There were patches however that kept an 'epoch' (the upper 32bit of a 64bit transaction id) on a page level. Plus some rewrite logic when transactions that are too far away from each other to be represented as an index from a base epoch are about to be present on one page. That'd allow to effectively have 64bit xids.
The in-development zheap storage engine basically does something roughly akin to that, removing the need to perform freezing when a table becomes older than ~2^31 - safety-window transactions.
The transaction id that the system internally has effectively already keeps track of of xids in a 64bit manner, albeit in a somewhat over-complicated manner by keeping track of an epoch separately (there's a patch likely to land in the next version to just go for 64bit there). That's why you can see e.g. txid_current() return 64bit transaction ids.
In most production cases, transactions in flight are going to affect a small amount of rows overall, so you can just keep the data in memory, and store it to disk in a separate table if it gets large.
It's only a tiny fraction of tuples which are recently committed and visibility rules come into play. That can be a special-cased slow-path
Also, in OLTP workload you often have a set of pretty hotly modified data, where you then actually very commonly access recently modified tuples and thus need to do visibility checks.
There's obviously systems with different visibility architectures (either by reducing the types of concurrency allowed, using page level information about recency of modification + something undo based), but given this post is about postgres, I fail to see what you're arguing about here.
That doesn’t hold true when working on multi-terabyte tables or databases when physical disk space in a chassis is actually a boundary you have to consider.
Often disk-space is less the issue, and it's more about whether things can fit in memory or not...
> Mandrill uses a sharded Postgres setup as one of our main datastores. On Sunday, February 3, at 10:30pm EST, 1 of our 5 physical Postgres instances saw a significant spike in writes. The spike in writes triggered a Transaction ID Wraparound issue. When this occurs, database activity is completely halted. The database sets itself in read-only mode until offline maintenance (known as vacuuming) can occur.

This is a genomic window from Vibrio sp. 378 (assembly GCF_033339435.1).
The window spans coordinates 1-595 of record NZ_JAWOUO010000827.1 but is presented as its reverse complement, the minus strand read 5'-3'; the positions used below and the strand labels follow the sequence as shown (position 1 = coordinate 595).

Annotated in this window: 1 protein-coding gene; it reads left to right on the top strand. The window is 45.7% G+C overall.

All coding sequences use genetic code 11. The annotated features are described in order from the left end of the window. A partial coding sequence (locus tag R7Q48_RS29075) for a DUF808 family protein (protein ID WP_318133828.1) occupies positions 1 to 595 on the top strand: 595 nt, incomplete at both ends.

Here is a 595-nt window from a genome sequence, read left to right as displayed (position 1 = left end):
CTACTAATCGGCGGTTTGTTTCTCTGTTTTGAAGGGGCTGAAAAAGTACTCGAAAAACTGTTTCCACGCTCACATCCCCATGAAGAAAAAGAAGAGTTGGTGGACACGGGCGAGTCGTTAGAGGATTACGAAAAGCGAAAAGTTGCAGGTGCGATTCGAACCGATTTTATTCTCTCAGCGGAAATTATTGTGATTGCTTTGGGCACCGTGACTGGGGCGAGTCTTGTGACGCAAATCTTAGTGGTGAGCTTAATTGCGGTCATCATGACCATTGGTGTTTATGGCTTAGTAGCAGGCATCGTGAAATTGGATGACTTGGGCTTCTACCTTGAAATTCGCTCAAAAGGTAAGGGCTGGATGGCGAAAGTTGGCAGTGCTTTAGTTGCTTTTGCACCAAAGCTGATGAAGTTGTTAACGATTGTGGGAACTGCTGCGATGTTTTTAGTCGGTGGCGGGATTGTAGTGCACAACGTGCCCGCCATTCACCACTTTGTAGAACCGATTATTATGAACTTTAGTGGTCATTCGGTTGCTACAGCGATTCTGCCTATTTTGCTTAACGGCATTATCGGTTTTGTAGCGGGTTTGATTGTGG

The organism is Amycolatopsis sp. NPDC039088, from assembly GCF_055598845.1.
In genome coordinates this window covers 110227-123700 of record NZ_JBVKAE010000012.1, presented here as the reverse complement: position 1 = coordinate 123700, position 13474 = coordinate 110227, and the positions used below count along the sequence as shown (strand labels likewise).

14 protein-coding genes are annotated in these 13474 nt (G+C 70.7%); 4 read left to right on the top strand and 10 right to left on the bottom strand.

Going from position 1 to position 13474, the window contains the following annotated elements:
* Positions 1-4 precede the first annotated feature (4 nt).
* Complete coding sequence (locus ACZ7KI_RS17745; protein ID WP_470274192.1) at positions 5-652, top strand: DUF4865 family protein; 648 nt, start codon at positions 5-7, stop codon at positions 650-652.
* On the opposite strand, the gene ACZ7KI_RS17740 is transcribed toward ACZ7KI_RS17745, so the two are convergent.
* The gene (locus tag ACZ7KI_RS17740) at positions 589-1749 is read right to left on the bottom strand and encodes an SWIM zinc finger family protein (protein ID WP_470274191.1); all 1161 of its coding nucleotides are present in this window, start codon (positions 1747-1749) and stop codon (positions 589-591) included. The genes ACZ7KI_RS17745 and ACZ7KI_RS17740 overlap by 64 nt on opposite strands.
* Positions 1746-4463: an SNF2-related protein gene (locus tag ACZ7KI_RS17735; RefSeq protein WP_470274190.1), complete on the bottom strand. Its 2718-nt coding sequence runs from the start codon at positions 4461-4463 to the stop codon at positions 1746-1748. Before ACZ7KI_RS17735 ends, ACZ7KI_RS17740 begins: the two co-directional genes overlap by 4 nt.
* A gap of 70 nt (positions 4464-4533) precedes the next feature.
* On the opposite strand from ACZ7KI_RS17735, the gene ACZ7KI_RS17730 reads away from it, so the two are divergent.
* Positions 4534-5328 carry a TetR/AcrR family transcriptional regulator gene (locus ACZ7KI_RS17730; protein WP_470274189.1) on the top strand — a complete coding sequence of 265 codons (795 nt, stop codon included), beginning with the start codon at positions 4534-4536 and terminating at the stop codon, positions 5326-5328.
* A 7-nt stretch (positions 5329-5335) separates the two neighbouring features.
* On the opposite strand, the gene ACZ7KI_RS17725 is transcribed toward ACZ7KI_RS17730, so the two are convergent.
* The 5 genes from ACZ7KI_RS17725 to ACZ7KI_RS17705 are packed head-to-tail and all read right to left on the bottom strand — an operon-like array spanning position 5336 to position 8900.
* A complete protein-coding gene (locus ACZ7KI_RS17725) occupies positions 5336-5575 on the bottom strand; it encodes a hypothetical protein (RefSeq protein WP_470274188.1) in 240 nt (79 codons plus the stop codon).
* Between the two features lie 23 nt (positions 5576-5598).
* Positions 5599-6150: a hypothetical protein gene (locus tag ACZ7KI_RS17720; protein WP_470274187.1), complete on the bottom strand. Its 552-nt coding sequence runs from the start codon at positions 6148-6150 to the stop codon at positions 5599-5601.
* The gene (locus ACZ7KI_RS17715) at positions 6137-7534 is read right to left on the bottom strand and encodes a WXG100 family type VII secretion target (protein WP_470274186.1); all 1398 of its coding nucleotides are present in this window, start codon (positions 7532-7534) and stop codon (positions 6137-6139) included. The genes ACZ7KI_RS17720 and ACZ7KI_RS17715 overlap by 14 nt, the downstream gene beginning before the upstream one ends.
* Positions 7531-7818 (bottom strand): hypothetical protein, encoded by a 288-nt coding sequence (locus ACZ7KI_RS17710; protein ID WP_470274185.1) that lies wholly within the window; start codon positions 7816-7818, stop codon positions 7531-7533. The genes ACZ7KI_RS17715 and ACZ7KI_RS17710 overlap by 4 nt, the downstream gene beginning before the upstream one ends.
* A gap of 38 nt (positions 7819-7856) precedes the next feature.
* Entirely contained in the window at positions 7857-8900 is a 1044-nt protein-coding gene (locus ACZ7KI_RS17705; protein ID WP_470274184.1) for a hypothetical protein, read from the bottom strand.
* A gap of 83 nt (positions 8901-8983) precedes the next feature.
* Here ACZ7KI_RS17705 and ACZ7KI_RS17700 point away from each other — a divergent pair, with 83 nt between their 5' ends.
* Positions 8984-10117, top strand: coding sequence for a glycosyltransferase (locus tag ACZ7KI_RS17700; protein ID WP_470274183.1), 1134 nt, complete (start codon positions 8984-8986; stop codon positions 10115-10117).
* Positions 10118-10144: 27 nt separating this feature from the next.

> The database is large—running the vacuum process takes a significant amount of time and resources, and there’s no clear way to track progress.
If you want to get the basic tl;dr which answers the headline: these IDs will last so long it’s almost not worth quantifying. This is an obvious calculation even if you assume ostentatatious performance requirements three orders of magnitude greater than the author’s:
2^64 / (86,000 * 1,000,000,000) = 213,503.9
The author didn’t talk about collisions, but those are worth mentioning because you could even confidently assign these randomly instead of incrementally. Since a collision will occur (in expectation) after 2^63 transactions, you shouldn’t even have to worry about a single one occuring (on average) for almost 300 years.
Of course, using 64-bit IDs comes with nontrivial space increase - every single tuple will increase by a factor of 2.
EDIT: Original collision estimate is wrong, see corrections. I took (2^n)/2 = 2^(n-1) as the birthday bound instead of 2^(n/2).
At the highest transaction isolation levels, you need to be able to perform a topological sort of the transaction dependency graph. That does require that the graph is acyclic, but doesn't preclude the DB engine from pretending a transaction that started later actually started earlier (or even had its first write chronologically earlier). For full transaction isolation, the DB engine just needs to be able to pretend transactions happened in a linear order, but that order isn't dictated by the chronological order of the first operation of each transaction. (It's not even constrained by the chronological order of the first write operation of each transaction in DBs that only track write-write conflicts.)
The easiest way to keep track of this consistency is some kind of monotonically increasing counter "timestamp" (or something like a vector of them in an asynchronous / distributed system ... Lamport vector clocks or similar), but this timestamp doesn't need to be identical to a transaction ID, and doesn't have to be unique. It's possible that most databases make unique transaction IDs moonlight as timestamps, but it's not a fundamental constraint.
A second large reasons why we'd not want to go for randomness is that we need to store data for each transaction id, namely whether it committed or not. If we'd assign them randomly we'd need to keep around a lot more of that data, and accesses would be a lot more expensive because there'd basically not be any locality.
Moving to 48-bit seems possible but like as the other HN discussions says supposedly other real world systems have wrapped around with that too.
It just runs `VACUUM FREEZE` when you schedule it (usually daily), starting with the tables closest to hitting a wraparound.
Or more generally:
t_years = doubling_time*(txid_bits - log( initial_tx_rate_per_year * doubling_time / log(2)) / log(2))